Form and Hierarchy in Ancient Chinese Annals
Newell Ann Van Auken
Columbia University Press
The Spring and Autumn is an annals text composed of brief records covering the period 722–479 BCE and written from the perspective of the ancient Chinese state of Lu. A long neglected part of the Chinese canon, it is traditionally ascribed to Confucius, who is said to have embedded his evaluations of events within the text. However, the formulaic and impersonal records do not resemble the repository of moral judgments that they are alleged to be.
Driven by her discovery that the Spring and Autumn is governed by a system of rules, Newell Ann Van Auken argues that Lu record-keepers—not a later editor—produced the formally regular core of the text. She demonstrates that the Spring and Autumn employs formulaic phrasing and selective omission to encode the priorities of Lu and to communicate the relative importance of individuals, states, and events, and that many of its records are derived from diplomatic announcements received in Lu from regional states and the Zhou court. The Spring and Autumn is fundamentally a document designed to enhance the prestige of Lu, and its records reveal a profound concern with relative rank, displaying an idealized hierarchy that positions the state of Lu and its rulers at the apex. By establishing the Spring and Autumn as a genuine Bronze Age record, this book transforms our understanding of its significance and purpose, and also offers new approaches to the study of ancient annals in early China and elsewhere.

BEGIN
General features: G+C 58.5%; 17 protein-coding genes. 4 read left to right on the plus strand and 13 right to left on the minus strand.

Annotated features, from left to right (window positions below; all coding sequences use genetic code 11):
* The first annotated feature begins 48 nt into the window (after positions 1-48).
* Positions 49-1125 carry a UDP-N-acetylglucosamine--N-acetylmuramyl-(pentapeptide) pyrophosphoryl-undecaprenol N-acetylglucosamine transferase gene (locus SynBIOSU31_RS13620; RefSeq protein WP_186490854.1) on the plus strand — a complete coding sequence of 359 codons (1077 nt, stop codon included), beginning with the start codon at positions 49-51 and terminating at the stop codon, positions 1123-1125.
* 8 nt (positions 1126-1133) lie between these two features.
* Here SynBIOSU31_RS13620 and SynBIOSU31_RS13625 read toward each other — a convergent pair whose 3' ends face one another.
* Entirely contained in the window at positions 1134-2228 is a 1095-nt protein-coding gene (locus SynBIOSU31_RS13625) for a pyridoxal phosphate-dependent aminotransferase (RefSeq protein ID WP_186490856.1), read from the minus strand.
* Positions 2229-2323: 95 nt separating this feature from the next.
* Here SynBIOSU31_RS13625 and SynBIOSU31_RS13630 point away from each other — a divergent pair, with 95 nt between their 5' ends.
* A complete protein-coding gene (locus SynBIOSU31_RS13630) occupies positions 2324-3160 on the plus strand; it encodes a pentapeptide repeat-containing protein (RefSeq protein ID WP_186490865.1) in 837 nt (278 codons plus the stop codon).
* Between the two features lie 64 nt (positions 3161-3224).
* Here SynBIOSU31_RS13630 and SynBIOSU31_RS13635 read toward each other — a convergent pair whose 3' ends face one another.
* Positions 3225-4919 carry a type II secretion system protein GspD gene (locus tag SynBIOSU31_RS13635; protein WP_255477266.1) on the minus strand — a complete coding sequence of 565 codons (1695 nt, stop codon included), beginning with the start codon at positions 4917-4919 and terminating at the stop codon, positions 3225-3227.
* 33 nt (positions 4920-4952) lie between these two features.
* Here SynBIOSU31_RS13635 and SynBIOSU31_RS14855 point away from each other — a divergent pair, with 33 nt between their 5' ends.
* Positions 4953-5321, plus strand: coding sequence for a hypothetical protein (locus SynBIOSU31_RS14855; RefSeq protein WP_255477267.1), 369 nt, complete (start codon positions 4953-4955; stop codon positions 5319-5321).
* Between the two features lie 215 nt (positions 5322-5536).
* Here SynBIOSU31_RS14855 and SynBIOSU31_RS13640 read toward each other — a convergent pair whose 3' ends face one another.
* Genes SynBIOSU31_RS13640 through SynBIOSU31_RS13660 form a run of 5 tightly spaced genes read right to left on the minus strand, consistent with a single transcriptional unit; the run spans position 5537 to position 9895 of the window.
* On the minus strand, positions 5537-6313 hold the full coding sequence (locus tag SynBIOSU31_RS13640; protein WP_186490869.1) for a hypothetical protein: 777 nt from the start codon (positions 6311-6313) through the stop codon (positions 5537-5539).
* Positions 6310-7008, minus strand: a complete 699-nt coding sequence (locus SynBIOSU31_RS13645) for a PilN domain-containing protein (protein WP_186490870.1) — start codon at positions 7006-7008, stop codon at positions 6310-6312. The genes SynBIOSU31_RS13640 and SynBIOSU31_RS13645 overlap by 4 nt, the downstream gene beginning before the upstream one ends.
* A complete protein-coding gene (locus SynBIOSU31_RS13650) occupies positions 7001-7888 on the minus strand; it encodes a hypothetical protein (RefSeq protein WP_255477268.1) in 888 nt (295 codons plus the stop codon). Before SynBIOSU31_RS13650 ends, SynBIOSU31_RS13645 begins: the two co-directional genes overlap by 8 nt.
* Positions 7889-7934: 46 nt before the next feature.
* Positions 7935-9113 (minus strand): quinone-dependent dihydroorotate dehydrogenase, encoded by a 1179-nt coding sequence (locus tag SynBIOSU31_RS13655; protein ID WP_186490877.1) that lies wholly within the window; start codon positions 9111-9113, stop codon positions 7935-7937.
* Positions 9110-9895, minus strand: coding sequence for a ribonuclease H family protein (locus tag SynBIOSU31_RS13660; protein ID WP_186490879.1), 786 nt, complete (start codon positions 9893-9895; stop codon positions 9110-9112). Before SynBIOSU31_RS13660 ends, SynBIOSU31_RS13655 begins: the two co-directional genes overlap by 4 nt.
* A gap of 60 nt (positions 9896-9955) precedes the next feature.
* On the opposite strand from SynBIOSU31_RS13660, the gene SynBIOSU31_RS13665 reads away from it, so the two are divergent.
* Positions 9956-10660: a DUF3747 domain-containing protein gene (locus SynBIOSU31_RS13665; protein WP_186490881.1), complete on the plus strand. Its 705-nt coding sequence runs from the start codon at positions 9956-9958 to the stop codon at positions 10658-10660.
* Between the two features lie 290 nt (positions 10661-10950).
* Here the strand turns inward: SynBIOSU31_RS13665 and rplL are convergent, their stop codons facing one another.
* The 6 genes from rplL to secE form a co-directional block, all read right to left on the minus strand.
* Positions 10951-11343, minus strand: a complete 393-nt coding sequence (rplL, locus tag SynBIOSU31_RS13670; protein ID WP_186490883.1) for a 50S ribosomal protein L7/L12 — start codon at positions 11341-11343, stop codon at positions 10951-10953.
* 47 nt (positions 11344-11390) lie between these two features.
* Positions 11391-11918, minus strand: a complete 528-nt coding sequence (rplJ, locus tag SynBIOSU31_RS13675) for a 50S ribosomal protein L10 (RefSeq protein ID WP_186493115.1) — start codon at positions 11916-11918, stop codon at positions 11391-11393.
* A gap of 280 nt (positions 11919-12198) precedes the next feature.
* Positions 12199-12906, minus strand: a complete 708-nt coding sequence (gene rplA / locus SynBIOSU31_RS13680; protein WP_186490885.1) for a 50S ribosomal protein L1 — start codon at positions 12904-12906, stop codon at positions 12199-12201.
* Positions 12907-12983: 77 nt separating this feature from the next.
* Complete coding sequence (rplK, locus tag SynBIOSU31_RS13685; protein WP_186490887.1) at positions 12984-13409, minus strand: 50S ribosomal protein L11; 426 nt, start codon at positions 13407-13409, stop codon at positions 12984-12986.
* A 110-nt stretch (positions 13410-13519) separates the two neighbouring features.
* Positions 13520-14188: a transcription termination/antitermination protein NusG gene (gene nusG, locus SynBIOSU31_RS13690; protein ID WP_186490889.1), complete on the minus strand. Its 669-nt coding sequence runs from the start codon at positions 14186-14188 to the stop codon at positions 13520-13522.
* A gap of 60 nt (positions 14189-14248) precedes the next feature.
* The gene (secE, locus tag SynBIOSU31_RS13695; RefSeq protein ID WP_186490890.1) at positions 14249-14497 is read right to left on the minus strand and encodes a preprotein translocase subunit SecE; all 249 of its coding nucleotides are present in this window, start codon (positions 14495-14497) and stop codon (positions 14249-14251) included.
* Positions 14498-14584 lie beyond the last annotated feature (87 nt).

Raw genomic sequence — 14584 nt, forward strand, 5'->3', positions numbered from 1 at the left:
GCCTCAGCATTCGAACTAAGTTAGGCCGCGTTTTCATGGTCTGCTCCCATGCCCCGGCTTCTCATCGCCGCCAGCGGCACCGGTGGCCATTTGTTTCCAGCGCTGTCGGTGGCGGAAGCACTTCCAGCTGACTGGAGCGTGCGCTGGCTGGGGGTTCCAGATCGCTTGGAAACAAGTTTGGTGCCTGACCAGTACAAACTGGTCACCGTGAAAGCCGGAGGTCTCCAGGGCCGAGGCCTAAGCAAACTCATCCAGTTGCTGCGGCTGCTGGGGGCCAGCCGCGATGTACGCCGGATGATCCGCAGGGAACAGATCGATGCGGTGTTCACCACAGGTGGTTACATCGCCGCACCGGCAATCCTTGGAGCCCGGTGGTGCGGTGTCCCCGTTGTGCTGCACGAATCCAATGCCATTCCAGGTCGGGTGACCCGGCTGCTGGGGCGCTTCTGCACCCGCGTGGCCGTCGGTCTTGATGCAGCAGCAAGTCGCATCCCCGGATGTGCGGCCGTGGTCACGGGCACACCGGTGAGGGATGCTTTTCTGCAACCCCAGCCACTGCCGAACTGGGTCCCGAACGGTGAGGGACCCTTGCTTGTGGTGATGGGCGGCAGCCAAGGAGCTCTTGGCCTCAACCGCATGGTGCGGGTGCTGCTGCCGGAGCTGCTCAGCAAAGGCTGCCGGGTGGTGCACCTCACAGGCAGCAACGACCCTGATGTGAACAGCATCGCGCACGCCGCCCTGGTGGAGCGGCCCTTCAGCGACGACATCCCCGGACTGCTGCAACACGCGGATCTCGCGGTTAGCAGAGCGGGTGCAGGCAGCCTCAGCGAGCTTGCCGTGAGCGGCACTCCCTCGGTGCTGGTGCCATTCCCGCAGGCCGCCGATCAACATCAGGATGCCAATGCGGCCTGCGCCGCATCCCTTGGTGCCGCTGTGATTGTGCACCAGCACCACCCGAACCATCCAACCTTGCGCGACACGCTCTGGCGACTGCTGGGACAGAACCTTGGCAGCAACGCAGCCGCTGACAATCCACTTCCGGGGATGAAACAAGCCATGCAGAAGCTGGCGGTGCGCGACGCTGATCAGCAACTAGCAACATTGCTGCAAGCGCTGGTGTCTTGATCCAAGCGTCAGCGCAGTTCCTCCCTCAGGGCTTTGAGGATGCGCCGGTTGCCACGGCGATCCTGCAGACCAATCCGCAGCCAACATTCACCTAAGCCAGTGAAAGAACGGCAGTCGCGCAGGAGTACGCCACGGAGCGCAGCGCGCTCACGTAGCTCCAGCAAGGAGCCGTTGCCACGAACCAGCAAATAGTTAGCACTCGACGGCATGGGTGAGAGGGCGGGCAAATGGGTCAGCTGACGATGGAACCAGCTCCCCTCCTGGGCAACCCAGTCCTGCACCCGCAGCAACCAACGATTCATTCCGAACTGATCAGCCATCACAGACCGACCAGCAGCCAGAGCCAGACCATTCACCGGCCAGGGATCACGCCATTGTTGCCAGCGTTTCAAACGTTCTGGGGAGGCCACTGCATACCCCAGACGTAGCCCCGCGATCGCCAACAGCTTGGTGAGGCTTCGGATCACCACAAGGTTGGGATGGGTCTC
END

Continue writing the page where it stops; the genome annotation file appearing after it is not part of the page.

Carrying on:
ABOUT THE AUTHOR
Newell Ann Van Auken teaches at the University of Iowa. She is the author of The Commentarial Transformation of the Spring and Autumn (2016).